Journal of Integrated Care, vol.17, Dec. 2009, p. 20-22
This article explores the roles of the NHS and local authority services in the provision of continuing care at home for adults and children.
Health Service Journal, Nov. 19th 2009, supplement, 17p
This special supplement looks at the impact of government policies to tackle health inequalities, including use of targets to incentivise NHS staff and bodies to engage with disadvantaged communities; the role of the infant mortality national support team in helping disadvantaged areas to hit the target of reducing infant death rates by 10% by 2010; approaches to reducing death rates from heart disease, cancer and stroke in poor areas; encouraging engagement with hard-to-reach groups; use of health trainers to help people improve their well-being; maximising the role of local government in health improvement initiatives; and improving data and intelligence on population health to support decision-making.
Health Policy, vol.93, 2009, p. 93-101
The nationwide health visiting service which evolved in the UK in the late nineteenth and twentieth centuries was built on the three pillars of child health surveillance, maternal support and advice and public health promotion. However the tensions between the social (community/population) and the medical (family/individual) focuses of the health visiting role were subject to fierce debate throughout this period. This paper argues that this fault line in the health visiting role has been reactivated by a recent seismic shift towards devolved policy making structures in Scotland, Wales and Northern Ireland and recent regulatory changes which impact on health visiting throughout the UK. These factors have combined to compromise the existence of a strategic public health role and the provision of a UK wide health visiting service.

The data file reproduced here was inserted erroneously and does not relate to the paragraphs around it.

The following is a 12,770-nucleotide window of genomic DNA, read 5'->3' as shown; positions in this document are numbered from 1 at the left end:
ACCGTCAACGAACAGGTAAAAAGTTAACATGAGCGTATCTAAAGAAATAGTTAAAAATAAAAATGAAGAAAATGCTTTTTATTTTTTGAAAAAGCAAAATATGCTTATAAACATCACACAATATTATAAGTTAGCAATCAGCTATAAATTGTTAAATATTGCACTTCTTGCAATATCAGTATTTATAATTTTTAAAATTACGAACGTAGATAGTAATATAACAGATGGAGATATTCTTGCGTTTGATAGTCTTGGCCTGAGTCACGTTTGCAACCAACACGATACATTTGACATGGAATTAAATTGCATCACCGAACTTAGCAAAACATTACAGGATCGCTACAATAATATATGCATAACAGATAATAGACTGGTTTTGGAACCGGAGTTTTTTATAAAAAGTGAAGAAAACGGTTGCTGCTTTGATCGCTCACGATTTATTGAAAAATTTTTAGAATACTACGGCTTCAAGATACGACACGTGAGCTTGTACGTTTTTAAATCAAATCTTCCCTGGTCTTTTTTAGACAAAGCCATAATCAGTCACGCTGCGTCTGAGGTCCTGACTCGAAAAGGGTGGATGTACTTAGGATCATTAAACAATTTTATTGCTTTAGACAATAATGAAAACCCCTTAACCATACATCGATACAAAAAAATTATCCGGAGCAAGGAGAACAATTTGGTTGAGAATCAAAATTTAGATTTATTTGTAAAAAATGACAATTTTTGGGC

K. Cooper and K. Doughty
Journal of Assistive Technologies, vol. 3, Sept. 2009, p. 36-41
A pilot project was initiated in Wrexham, North Wales with two groups of patients suffering from chronic obstructive pulmonary disease (COPD). One group was provided with a commercial telehealth system, while the other received a medical telecare service involving standalone vital signs peripherals and a phone call from a respiratory nurse who collected data and entered them into a spreadsheet. After four months of monitoring, the outcomes were analysed for both groups and found to be largely similar in terms of perceived quality of life benefits for the patients. This kind of telecare may greatly increase the independence of people with a chronic disease.
T. Draper, S. Roots and H. Carter
Journal of Adult Protection, vol.11, Aug. 2009, p.6-11
Until recently, adult protection has have been seen as an add-on to other jobs within health organisations. However, statutory health bodies have now begun to integrate their adult protection activities more effectively with social services and the police. This paper reviews the journey undertaken by the three primary care trusts in Kent and Medway in developing adult protection expertise and sharing practice with both social services and the police.
A. Coleman, K. Checkland and S. Harrison
Journal of Integrated Care, vol.17, Dec. 2009, p. 23-30
Patient and public involvement (PPI) is currently being given a high priority by the Department of Health in respect of commissioning generally and practice-based commissioning in particular. However, evidence from a three-year research project at Manchester University which investigated the development of practice-based commissioning nationally shows that there is widespread disagreement over what PPI means in practice. There is a danger that, faced with performance targets and top-down directives, primary care trusts and practice-based commissioning groups may opt for a tokenistic 'tick box' approach.